4) Be Consistent. Having an active social platform can convey the perception of “business as usual.” Don’t let negative messaging derail the flow of news, advocacy and education. Reiterate facts, science, indication and support.

We would be more than happy to discuss your company’s needs for life science strategic communications.

LaVoieHealthScience to Begin Working with Life Sciences Corridor

LaVoieHealthScience to Begin Working with Life Sciences Corridor

 

Competitive Contract Recognized LHS’ Health and Science Connectedness

 

Boston, MA – January 16, 2018 —  LaVoieHealthScience (LHS), an integrated investor and public relations agency focused on advancing health and science innovations, today announced engagement with the Life Sciences Corridor, a partnership among five Greater Boston cities including Boston, Braintree, Cambridge, Quincy and Somerville. LHS will leverage content and optimize social media channels on behalf of Life Sciences Corridor to ensure visibility for the Corridor’s unique offering of talent, facilities and connections for life science companies.

The Life Sciences Corridor is an initiative launched by the mayors of the five Greater Boston communities to promote the robust life sciences sector along the MBTA red line. Nicknamed “the brain train,” the cluster represents more than 460 companies within the life science industry sector. With the goal of attracting business from outside the region as well as retaining businesses within the region, the Corridor also promotes cross collaboration among universities, institutions and businesses.

“As contributors to the health and life science ecosystem in the Greater Boston Area, LHS welcomes the opportunity to work with an initiative whose mission includes helping companies understand the advantages and offerings of companies in the Corridor,” said Donna L. LaVoie, President and CEO of LaVoieHealthScience. “We have been aligned with leaders in the life science sector since its infancy more than 15 years ago and we look forward to connecting with the various companies and helping grow this already flourishing industry.”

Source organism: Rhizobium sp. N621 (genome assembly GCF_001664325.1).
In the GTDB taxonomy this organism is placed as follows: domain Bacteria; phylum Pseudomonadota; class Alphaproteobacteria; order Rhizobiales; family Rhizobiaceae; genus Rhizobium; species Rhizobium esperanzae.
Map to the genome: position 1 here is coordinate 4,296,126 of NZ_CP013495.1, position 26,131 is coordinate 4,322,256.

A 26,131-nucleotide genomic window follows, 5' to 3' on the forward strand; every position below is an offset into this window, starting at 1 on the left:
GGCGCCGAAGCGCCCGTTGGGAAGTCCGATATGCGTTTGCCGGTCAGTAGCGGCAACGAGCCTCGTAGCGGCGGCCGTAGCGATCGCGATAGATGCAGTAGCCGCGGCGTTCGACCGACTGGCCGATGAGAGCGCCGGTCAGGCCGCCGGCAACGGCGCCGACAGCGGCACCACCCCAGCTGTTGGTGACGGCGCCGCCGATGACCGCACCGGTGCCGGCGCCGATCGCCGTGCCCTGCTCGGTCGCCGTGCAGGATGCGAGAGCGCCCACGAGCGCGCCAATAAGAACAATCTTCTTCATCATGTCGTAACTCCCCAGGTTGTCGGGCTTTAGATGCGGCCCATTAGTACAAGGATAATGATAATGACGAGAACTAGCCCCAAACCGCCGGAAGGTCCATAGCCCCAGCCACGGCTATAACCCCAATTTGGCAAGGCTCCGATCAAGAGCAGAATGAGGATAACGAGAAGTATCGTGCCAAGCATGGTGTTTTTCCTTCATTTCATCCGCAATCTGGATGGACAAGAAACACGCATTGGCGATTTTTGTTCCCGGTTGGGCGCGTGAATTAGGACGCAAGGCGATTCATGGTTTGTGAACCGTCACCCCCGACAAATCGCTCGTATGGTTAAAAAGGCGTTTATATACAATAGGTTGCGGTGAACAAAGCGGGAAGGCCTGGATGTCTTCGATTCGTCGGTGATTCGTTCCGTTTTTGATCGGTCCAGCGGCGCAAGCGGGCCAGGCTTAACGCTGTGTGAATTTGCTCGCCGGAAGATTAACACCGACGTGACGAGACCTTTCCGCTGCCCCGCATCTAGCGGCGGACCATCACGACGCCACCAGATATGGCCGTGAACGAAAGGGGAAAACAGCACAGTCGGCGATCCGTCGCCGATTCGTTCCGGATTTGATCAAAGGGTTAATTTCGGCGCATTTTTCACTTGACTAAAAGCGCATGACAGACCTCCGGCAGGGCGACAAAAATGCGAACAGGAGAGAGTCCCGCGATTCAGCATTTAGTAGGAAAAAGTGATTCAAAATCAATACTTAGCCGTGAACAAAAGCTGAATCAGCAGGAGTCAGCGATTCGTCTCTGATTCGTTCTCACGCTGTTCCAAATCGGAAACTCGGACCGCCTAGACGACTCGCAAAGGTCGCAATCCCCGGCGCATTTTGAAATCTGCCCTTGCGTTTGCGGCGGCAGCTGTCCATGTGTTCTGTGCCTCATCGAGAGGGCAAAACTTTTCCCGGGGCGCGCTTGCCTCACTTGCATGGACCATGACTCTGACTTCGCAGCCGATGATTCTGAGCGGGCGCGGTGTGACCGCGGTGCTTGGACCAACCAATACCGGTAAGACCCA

“For years, Cambridge has been planning for new major economic development opportunities, including the Volpe Center and Cambridge Crossing projects, and we are looking forward to continuing our collaboration with Boston, Quincy, Somerville, and Braintree to support the life sciences industry in Massachusetts,” said Cambridge City Manager Louis A. DePasquale. “The partnership between the five cities of the Life Sciences Corridor is helping transform the regional economy by bolstering support for hundreds of life sciences companies.”

“Boston is home to a growing network of businesses, entrepreneurs, researchers, employees, and job seekers actively contributing to life saving technologies and innovation within the region’s life sciences cluster,” said John Barros, Chief of Economic Development in the City of Boston. “By collaborating with our neighboring cities, all connected by the Red Line of our transit system, we are leveraging shared resources to further position the Boston region as a global leader for the life sciences industry.”